Up to approximately two years ago, pirates operating in the Gulf of Guinea used to take control of commercial vessels transiting in the area and commence Ship To Ship transfer of cargo. Consequently, the cargo was sold in the market for an illegal income. Nowadays, Nigerian pirates have discovered that it is more cost effective and less time consuming to kidnap crew members. Logistic operations are much simpler because there is no need to provide a supply vessel to unload cargo as well as transiting same to an area controlled by the same gang and thus avoiding increased government check points and rival gangs. On average it takes less than a month to secure crew ransom payments as opposed to several months to dispose the illegally possessed cargo. Nigerian pirates exhibited increased capabilities and tactics sophistication by taking control of a joint task force ship late August 2017.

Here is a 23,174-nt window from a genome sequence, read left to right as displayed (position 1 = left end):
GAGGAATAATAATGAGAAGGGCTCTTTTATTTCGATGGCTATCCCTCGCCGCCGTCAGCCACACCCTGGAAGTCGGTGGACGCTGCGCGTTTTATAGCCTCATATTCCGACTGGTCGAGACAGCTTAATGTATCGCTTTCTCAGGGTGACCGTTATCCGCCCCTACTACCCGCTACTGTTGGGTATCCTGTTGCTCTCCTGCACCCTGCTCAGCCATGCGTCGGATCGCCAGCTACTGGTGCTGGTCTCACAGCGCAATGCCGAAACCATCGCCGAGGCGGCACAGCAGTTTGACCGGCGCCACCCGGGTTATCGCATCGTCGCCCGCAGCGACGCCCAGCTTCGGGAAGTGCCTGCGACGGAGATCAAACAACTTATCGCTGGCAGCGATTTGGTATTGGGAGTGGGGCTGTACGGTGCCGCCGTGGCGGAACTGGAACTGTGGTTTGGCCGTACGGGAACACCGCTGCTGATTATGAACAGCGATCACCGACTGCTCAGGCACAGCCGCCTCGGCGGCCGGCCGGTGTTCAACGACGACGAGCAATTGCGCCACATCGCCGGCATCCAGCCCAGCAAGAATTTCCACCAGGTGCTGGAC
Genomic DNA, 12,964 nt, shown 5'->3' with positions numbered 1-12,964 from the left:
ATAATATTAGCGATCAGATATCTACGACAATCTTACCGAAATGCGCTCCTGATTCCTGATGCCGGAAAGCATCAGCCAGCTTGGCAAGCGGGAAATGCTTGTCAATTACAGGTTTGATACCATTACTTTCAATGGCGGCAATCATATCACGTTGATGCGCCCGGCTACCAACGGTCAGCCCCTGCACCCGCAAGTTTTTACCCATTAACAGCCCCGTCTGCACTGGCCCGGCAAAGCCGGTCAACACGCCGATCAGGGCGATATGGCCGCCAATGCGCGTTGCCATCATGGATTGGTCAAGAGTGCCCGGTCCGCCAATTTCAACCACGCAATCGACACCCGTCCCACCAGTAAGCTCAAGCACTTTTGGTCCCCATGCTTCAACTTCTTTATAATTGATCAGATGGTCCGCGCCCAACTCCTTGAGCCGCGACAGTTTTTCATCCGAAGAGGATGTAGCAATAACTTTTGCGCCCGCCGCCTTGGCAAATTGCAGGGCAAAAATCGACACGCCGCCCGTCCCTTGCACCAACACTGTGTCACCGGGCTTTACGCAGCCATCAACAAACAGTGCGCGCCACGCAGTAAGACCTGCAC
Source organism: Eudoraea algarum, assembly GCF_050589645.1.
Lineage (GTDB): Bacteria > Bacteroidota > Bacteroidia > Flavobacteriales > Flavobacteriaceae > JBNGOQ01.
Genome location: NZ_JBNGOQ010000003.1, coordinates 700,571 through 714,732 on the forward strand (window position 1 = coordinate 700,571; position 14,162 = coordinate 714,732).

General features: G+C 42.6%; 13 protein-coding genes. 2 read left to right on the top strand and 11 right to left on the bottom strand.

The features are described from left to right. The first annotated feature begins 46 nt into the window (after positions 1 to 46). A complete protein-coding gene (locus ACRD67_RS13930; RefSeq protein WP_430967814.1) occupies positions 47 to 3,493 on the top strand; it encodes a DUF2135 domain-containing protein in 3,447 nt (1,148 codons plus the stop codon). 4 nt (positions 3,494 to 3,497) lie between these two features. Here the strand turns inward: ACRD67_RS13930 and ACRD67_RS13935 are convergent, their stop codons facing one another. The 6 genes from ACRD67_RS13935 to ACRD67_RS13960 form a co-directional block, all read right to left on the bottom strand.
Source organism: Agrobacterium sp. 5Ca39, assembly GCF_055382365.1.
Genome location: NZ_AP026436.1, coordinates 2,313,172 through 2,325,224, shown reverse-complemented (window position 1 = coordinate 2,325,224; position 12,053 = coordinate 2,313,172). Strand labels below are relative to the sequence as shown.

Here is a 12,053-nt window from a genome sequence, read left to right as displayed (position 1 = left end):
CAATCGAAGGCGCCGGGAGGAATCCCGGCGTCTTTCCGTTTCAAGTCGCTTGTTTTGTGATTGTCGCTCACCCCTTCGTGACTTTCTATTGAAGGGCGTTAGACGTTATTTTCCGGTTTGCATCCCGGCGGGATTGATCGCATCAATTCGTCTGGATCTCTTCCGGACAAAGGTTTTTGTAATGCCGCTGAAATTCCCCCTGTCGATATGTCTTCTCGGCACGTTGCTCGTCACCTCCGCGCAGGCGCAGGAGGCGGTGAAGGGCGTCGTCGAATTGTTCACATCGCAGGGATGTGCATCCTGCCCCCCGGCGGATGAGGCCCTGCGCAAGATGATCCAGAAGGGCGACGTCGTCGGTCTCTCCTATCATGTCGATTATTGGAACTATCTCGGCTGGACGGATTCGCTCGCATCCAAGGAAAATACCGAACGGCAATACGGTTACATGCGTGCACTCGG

Nigeria is a listed area according to JWLA022 dd 10/December/2015 and subject to an Additional Premium (AP) from War Underwriters. Normally, for transits in the Gulf of Aden and Indian Ocean, War underwriters would provide a significant discount for having a Kidnap & Ransom (K&R) cover in place containing a waiver of subrogation and an armed team of guards on board the vessel. Unfortunately, these favorable War AP discounts for the assureds are not normally applicable for transits in the Gulf of Guinea. In view of the increased pirate activity, sophistication and pirates target differentiation (from cargo to crew) in the Gulf of Guinea, it will be a benefit for the shipping community as a whole to adapt to current circumstances. Ideally, War underwriters would provide similar economic incentives for ships calling Gulf of Guinea as in the Gulf of Aden and Indian Ocean. In our opinion, the outcome could in this instance be that K&R underwriters will be involved more often offering most valuable guidance, expert advice and comprehensive coverage. Authorities should allow highly trained and certified armed guard teams to board vessels calling ports in the Gulf of Guinea. War underwriters will also benefit because they will be liable for some K&R risks above the upper limit of liability of K&R policy due to the waiver of subrogation. Ship managers and Owners may also enjoy in the long run more competitive terms from War and K&R underwriters as well as armed guard companies due to a booming sector with less claims.